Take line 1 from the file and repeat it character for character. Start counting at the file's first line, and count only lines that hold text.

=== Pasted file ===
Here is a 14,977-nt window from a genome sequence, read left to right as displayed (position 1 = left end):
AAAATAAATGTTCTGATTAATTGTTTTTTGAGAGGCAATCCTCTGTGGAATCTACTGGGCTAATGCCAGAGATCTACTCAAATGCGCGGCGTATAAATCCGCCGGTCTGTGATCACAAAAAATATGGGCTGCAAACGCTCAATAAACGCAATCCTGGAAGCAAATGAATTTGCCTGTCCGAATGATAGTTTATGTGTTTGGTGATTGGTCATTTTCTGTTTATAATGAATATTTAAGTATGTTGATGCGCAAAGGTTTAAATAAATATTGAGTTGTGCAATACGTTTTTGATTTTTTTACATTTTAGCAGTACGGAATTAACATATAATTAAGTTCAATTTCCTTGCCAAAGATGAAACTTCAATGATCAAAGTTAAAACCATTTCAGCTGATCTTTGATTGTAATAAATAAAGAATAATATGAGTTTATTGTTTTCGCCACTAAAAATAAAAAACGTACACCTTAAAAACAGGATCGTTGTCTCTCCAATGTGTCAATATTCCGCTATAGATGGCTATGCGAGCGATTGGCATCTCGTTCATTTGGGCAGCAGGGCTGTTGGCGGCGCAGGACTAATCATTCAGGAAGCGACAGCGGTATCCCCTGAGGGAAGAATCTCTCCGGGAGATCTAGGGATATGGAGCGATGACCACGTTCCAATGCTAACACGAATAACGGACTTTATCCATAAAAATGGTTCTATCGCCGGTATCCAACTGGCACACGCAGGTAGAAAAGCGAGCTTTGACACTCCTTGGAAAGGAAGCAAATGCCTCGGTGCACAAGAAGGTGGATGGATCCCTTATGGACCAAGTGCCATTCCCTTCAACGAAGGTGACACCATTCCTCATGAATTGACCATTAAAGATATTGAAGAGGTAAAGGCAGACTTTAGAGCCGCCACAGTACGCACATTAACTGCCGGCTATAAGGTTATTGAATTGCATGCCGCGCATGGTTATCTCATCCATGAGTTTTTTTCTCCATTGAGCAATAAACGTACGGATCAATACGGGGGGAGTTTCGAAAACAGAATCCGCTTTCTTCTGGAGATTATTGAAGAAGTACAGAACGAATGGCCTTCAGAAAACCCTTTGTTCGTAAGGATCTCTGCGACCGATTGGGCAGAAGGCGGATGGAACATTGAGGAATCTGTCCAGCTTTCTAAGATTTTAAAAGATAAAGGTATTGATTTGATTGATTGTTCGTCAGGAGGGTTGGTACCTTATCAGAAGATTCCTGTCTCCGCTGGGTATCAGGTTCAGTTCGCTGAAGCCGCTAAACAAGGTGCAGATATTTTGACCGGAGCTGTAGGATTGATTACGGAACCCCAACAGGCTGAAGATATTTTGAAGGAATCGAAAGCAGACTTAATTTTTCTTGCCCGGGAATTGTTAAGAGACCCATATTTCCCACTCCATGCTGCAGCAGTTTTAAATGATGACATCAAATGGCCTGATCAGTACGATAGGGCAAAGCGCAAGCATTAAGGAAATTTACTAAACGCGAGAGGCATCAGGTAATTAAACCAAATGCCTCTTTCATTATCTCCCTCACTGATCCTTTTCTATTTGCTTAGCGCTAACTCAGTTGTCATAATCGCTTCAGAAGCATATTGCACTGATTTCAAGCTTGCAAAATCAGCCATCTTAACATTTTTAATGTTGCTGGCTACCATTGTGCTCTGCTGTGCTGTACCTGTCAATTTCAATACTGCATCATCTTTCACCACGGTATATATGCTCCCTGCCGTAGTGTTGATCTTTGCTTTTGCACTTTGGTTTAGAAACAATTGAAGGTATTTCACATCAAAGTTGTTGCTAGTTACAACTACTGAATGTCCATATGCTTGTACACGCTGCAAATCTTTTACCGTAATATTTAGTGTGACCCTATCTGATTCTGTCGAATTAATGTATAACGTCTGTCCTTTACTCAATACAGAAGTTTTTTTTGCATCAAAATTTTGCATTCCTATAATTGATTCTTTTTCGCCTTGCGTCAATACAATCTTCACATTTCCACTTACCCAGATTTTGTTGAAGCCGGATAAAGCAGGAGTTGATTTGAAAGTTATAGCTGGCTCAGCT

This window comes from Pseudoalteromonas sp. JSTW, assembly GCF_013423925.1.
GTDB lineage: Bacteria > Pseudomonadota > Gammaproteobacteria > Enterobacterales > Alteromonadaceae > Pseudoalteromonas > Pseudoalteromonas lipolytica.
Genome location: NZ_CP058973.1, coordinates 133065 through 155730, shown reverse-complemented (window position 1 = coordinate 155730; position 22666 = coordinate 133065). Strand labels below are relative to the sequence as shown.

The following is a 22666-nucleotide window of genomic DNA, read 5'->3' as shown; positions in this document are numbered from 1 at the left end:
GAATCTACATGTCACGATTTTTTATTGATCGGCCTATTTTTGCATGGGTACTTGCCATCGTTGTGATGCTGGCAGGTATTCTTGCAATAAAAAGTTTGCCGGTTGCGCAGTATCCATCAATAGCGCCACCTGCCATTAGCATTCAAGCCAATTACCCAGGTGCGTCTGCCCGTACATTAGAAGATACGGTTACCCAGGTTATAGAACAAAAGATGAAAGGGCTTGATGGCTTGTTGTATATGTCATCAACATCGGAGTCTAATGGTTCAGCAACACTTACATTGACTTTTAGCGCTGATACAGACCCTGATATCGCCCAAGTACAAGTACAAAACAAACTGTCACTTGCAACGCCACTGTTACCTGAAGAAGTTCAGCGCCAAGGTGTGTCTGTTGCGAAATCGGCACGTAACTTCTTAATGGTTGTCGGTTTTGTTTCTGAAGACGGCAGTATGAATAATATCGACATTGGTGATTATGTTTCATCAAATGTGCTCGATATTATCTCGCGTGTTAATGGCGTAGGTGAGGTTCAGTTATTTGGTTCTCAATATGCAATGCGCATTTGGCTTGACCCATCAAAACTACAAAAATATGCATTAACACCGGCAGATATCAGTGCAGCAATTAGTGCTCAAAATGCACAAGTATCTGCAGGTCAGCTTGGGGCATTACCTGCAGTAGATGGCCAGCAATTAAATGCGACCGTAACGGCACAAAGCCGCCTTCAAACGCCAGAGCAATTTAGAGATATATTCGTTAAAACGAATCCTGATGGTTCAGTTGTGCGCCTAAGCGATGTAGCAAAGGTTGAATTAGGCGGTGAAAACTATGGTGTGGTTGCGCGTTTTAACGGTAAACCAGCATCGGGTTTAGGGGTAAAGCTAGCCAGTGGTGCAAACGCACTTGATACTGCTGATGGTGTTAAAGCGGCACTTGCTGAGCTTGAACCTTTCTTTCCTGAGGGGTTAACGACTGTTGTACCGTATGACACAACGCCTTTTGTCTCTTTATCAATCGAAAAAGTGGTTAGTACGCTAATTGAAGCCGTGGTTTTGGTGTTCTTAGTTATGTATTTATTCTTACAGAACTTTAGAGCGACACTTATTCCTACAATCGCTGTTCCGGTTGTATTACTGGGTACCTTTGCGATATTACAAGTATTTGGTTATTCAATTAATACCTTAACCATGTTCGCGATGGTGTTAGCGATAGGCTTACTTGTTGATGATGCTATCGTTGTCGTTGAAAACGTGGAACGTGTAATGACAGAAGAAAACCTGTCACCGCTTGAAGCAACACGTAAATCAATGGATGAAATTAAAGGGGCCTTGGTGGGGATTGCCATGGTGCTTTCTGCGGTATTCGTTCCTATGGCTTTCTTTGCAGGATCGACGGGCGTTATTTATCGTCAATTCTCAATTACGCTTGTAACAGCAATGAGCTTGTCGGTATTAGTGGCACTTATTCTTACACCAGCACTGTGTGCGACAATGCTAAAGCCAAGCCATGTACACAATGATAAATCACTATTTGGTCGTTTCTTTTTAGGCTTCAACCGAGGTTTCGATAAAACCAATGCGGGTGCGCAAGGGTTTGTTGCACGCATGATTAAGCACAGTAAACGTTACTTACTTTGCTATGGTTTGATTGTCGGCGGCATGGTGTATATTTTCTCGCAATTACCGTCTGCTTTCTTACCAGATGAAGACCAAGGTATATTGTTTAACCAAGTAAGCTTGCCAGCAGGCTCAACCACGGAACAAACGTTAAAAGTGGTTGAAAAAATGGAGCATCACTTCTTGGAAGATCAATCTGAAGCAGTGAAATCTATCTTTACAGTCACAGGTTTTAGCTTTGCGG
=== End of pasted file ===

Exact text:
Here is a 14,977-nt window from a genome sequence, read left to right as displayed (position 1 = left end):